When you're a hammer, everything looks like a nail. When you make TV sets...you get the picture.
Samsung sees a world where TV will rise again, recapturing the attention that wandered over to the Internet and stayed because the conversation was better.
In his keynote address at the 2011 Consumer Electronics Show (CES) on Thursday afternoon, Boo-Keun Yoon, president and general manager of Samsung's visual display business, predicted the return of the viewers.
"TV will once again become the dominant and central piece of technology in human life," he declared.
Having lived through a decade and a half without the Internet, I find that scenario rather unappealing. TV is a one-way medium that promotes passive consumption and doesn't do much for one's health. The Internet has its downsides too, but at least it's participatory.
Based on Nielsen's estimate that the average American watches over four hours of television per day, a sixty-five year old will have spent nine full years of his or her life just watching. TV doesn't need to be much more dominant.
Samsung and its partners in the media business, Comcast and Time Warner Cable, don't see it that way. Thankfully, their vision isn't entirely retrograde. They want to remake TV in the Internet's image, without the rough edges.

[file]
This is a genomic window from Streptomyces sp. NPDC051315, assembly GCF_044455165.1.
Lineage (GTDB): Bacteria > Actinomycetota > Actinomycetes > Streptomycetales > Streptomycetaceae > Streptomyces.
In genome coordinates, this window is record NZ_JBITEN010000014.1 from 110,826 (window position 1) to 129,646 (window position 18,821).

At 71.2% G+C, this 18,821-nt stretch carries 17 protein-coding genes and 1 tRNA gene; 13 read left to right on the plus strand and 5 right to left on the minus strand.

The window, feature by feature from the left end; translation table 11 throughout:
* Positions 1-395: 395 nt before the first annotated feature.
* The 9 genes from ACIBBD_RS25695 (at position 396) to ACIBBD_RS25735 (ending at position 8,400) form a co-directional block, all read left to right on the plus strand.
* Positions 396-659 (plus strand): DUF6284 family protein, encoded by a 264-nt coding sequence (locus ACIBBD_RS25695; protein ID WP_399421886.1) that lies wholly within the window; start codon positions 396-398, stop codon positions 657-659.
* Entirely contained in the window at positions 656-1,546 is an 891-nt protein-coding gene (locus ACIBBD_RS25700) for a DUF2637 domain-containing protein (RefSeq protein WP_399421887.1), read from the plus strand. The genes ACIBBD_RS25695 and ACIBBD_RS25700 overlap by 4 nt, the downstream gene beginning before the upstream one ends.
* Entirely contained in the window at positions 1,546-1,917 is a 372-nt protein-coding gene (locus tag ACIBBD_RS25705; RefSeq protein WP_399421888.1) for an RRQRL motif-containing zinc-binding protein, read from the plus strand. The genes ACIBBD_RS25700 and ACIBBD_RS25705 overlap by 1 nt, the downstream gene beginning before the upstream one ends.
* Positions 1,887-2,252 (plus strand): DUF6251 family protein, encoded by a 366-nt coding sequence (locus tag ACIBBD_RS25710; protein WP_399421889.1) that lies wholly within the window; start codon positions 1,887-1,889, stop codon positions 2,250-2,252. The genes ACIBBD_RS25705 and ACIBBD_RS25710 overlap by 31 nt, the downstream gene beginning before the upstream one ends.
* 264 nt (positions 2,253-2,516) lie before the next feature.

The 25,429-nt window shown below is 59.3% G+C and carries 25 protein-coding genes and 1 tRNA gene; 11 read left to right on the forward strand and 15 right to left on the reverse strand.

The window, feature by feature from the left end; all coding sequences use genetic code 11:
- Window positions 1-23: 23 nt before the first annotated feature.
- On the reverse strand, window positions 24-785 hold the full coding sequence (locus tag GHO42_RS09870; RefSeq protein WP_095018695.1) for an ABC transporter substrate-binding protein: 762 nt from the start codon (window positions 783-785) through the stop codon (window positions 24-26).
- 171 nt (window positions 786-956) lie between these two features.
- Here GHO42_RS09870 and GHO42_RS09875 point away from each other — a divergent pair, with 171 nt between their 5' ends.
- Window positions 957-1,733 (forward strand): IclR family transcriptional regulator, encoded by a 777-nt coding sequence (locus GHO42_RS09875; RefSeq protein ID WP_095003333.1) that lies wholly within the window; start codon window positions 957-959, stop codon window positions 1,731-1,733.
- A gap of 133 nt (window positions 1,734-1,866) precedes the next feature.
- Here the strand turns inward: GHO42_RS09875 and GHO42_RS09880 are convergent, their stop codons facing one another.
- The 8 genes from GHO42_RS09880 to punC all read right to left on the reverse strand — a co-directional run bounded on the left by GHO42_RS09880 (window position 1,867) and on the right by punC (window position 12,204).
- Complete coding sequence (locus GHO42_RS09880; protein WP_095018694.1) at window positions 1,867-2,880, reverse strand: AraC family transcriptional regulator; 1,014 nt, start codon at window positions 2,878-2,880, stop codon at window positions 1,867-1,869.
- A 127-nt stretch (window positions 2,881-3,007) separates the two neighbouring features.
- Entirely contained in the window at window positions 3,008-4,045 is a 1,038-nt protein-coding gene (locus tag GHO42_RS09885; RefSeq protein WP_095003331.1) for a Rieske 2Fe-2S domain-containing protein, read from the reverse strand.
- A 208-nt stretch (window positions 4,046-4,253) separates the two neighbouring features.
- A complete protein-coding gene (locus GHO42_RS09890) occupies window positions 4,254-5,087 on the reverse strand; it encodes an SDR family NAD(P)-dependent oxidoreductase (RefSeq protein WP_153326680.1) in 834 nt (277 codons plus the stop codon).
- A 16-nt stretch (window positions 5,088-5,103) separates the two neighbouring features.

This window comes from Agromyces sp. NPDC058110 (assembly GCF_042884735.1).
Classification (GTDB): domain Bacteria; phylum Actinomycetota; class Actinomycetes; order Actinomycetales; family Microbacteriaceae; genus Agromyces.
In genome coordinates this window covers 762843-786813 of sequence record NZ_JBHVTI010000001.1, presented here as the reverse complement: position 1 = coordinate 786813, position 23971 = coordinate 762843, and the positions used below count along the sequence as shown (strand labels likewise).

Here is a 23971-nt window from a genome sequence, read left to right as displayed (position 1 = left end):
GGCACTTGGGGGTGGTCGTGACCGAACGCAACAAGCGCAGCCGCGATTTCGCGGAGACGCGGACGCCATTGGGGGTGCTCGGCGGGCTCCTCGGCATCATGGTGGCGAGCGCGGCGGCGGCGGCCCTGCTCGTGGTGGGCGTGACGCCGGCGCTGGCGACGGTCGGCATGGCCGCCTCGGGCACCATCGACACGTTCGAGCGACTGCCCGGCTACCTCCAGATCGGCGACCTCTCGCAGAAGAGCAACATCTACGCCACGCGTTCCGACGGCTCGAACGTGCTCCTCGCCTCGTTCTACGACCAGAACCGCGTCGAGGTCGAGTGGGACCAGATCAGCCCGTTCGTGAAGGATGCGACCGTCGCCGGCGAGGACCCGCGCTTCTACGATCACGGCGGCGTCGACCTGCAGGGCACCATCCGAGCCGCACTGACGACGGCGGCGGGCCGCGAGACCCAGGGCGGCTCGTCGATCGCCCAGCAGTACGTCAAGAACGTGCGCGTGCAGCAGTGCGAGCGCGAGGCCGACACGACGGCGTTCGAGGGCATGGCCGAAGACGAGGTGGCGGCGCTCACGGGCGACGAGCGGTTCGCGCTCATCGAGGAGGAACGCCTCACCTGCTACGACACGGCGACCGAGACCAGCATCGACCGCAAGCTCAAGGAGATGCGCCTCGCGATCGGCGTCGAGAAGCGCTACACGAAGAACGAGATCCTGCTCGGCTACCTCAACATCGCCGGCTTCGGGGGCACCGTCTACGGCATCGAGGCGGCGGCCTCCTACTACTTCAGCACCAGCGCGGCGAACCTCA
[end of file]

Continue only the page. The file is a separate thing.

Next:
Comcast CEO Brian Roberts and Time Warner Cable CEO Glenn Britt talked about reimagining TV with easy Web-like navigation, search, and personalization features. You know, like the Internet is today, except with a billing system and copy controls behind it.
Yoon spoke of "a new level of choice and control for consumers." Britt said, "Our customers call the shots." That sounds more like Internet than TV. On the Net, you have choice, control, freedom to search for anything, download anything, run your own server, run ad blocking software, you name it.
What does it mean to call the shots on a TV? Maybe a menu with a list of allowed options? A greater selection of channels?
I don't want to knock Samsung's vision too much. Really, Samsung is the most forward-looking consumer electronics company at the moment, with the possible exception of Apple. It's putting apps on its TVs and has wisely placed its bet on Android.
But Samsung's vision remains mired in devices. Yoon spoke of allowing consumers to easily enjoy and share content anytime, anywhere, on any Samsung screen.
In a networked world where there's seamless sharing, the make of the screen wouldn't matter.
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